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12 Curious Things about New Zealand

The land of contrasts, variety, and diversity, New Zealand has become one of the most sought-after holiday destinations. This country is famous the world over for its incredible scenery, lush rainforests meet glaciers and magnificent fjords, there are vast underground cave systems, boiling hot springs, golden-sand beaches, rugged coastline, deserted bays, the Southern Alps and active volcanos.
Every local or tourist in New Zealand will find here cool cities, hidden spots, wonderful wildlife, strong art scenes and more. However, there are simple things you might not know about this amazing country. New Zealand is nothing short of mother nature at its best. Here are some facts about this place:

New Zealand Icons - Maori Kiwi Fern Rugby Art Print

1. Kiwi and Maori

Māori is the indigenous people of New Zealand. They came here more than 1000 years ago from their mythical Polynesian homeland of Hawaiki. Māori makes up 14% of the population and they have their own history, language, culture and traditions as an integral part of Kiwi life.
New Zealanders refer to themselves as Kiwis, which probably dates back to World War I when New Zealand soldiers acquired the nickname It derives from the kiwi, a native flightless bird, which is a national symbol of the country. This bird who cannot fly, has loose, hair-like feathers, strong legs and no tail, and is indigenous to New Zealand.

2. The land of the long white cloud

Image result for 2. The land of the long white cloud new zealand
Aotearoa is the Maori name for New Zealand. Initially, this was used by indigenous people in reference to only the North Island but, since the late 19th century, the word has come to refer to the nation as a whole, including the South Island. The common translation for Aotearoa is "the land of the long white cloud".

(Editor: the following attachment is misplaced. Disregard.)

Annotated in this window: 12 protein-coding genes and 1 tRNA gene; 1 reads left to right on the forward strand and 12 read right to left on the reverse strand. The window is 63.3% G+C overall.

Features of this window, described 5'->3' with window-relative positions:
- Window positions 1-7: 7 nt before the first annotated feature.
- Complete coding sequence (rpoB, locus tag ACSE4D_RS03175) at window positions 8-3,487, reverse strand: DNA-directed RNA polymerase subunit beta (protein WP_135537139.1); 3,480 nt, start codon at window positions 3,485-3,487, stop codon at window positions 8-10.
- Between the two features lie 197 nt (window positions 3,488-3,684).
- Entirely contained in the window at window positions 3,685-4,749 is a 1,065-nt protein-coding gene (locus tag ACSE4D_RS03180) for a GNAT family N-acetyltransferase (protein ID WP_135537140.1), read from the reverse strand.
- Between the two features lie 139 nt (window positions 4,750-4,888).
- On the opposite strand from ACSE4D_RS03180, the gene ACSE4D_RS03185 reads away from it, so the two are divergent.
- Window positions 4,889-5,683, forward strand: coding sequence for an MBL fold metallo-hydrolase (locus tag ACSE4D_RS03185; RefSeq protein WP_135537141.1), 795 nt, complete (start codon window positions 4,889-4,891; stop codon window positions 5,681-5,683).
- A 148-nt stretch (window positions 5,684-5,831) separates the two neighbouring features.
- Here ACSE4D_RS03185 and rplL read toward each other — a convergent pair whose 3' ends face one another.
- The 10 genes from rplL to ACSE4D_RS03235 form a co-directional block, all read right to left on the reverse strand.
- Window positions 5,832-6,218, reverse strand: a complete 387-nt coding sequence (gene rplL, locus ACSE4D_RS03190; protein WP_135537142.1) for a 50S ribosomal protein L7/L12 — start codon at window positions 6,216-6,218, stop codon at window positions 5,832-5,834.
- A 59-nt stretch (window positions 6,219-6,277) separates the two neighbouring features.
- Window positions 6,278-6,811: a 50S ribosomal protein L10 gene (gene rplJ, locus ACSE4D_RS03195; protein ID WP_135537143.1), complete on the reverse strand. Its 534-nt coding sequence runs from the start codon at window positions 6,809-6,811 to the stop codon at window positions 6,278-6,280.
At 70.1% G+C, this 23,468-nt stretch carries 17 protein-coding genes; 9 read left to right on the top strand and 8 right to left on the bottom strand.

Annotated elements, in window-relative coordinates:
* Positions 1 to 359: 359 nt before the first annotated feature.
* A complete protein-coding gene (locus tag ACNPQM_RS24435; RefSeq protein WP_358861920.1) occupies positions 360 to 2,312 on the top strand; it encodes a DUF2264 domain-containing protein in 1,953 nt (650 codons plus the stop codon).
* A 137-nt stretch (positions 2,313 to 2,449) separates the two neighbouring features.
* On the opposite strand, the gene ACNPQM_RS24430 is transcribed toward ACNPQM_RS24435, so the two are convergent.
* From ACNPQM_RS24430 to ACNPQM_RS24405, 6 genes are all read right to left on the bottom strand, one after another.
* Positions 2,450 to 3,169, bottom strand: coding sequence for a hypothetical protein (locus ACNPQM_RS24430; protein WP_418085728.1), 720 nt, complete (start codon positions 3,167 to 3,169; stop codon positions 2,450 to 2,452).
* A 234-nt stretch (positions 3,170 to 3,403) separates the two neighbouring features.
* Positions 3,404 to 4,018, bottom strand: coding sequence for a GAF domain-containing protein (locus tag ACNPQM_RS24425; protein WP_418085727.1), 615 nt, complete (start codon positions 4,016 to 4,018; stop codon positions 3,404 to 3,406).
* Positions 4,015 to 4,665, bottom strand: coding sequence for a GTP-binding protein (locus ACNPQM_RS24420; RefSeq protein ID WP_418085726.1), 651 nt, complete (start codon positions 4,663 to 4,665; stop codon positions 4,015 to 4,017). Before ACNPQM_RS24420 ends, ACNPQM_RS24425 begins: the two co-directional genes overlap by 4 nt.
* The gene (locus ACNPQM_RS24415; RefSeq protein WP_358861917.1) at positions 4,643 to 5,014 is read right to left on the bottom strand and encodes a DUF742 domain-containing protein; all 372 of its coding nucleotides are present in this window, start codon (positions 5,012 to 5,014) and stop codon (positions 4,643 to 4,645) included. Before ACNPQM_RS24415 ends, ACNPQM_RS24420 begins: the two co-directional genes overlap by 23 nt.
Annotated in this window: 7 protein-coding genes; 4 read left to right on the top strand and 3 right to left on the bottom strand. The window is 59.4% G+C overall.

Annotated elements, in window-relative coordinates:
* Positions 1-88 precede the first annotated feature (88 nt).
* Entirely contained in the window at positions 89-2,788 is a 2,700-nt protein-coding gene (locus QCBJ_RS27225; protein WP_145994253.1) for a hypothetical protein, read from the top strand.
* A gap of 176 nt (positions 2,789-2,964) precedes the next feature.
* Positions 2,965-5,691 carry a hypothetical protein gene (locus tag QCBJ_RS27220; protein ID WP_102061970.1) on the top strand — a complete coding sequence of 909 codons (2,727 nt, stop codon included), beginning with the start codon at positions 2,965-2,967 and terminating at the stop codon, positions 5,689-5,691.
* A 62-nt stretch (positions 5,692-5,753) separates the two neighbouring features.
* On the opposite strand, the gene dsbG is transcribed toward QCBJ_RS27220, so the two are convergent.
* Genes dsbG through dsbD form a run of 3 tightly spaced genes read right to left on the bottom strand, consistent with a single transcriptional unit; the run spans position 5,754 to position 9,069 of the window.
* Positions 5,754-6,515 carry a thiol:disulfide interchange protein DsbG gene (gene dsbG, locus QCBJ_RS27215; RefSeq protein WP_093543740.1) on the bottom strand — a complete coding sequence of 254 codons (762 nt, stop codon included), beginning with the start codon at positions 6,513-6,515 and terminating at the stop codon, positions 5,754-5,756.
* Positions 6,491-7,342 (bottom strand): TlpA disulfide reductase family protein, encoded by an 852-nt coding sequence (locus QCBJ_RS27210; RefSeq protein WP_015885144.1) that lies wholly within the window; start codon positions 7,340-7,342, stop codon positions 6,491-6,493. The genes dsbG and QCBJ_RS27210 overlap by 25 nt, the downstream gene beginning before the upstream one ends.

3. Two official national anthems

New Zealand is one of only three countries in the world - the others being Denmark and Canada - who has two official national anthems of equal status. It's about "God Save the Queen" (Queen Elizabeth II is officially Queen of this country) and "God Defend New Zealand". First of them was adopted in 1940 as the national song and in 1977 as the co-national anthem, and is normally played only when a member of the royal family is present. The other one is more commonly used on occasions when the national identity of New Zealand is the focus, such as sports events, where it is sung with English and Māori verses. Still, there are also a few occasions both anthems may be used.

4. Just 5% of the population is human

New Zealand is one of the world’s least populated nations with only 4.8 million residents. Of New Zealand’s entire living population, only 5% are human. The rest are animals, making it the highest animal to humans’ ratio in the world. This country is probably the best place to see some wildlife. However, in New Zealand, as opposed to Australia, humans have pretty much no natural enemies. Also, New Zealand has seven times as many sheep and three times as many cows as people.

5. One of the longest coastlines in the world

Even it's hard to believe, this small country has the 10th longest coastline in the world, with a length of 15,134 km (9,403 miles).
The first place is for Canada which is the country with the largest water area in the world, and the second largest country in the world. Then we find Indonesia, Greenland, Russia, Philippines, Japan, Australia, Norway and the United States. Well, New Zealand is perhaps the smallest country in the list, rated 75 in the world by area. Still, for such a small looking country it has a large coastline.

6. The tallest freestanding structure in the Southern Hemisphere

The 328m (1076 feet) Sky Tower is the pride and joy of the Auckland skyline. Living up to its name, the tower dwarfs all surrounding buildings by comparison. Measured from ground level to the top of the mast, it is the tallest freestanding structure in the Southern Hemisphere and the 25th tallest tower in the world. It was first opened on March 3, 1997, and due to its height and unique design, it has become an iconic landmark in Auckland's skyline.

7. 30% of the country is a forest